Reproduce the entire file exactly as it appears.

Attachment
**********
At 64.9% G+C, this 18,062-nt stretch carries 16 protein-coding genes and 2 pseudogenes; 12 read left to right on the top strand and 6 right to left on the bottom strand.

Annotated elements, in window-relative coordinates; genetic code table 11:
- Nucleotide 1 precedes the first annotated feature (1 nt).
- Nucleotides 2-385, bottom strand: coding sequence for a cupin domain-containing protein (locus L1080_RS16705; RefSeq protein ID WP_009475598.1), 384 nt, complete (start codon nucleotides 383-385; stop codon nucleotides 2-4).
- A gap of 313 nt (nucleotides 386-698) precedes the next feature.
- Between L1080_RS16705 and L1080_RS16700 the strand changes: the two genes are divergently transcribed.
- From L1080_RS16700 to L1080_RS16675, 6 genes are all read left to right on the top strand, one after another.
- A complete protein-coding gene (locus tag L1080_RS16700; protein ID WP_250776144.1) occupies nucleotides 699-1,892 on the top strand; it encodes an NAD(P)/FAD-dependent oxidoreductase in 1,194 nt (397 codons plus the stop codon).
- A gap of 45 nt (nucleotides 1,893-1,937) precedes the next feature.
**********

At 64.9% G+C, this 18,062-nt stretch carries 16 protein-coding genes and 2 pseudogenes; 12 read left to right on the top strand and 6 right to left on the bottom strand.

Annotated elements, in window-relative coordinates; genetic code table 11:
- Nucleotide 1 precedes the first annotated feature (1 nt).
- Nucleotides 2-385, bottom strand: coding sequence for a cupin domain-containing protein (locus L1080_RS16705; RefSeq protein ID WP_009475598.1), 384 nt, complete (start codon nucleotides 383-385; stop codon nucleotides 2-4).
- A gap of 313 nt (nucleotides 386-698) precedes the next feature.
- Between L1080_RS16705 and L1080_RS16700 the strand changes: the two genes are divergently transcribed.
- From L1080_RS16700 to L1080_RS16675, 6 genes are all read left to right on the top strand, one after another.
- A complete protein-coding gene (locus tag L1080_RS16700; protein ID WP_250776144.1) occupies nucleotides 699-1,892 on the top strand; it encodes an NAD(P)/FAD-dependent oxidoreductase in 1,194 nt (397 codons plus the stop codon).
- A gap of 45 nt (nucleotides 1,893-1,937) precedes the next feature.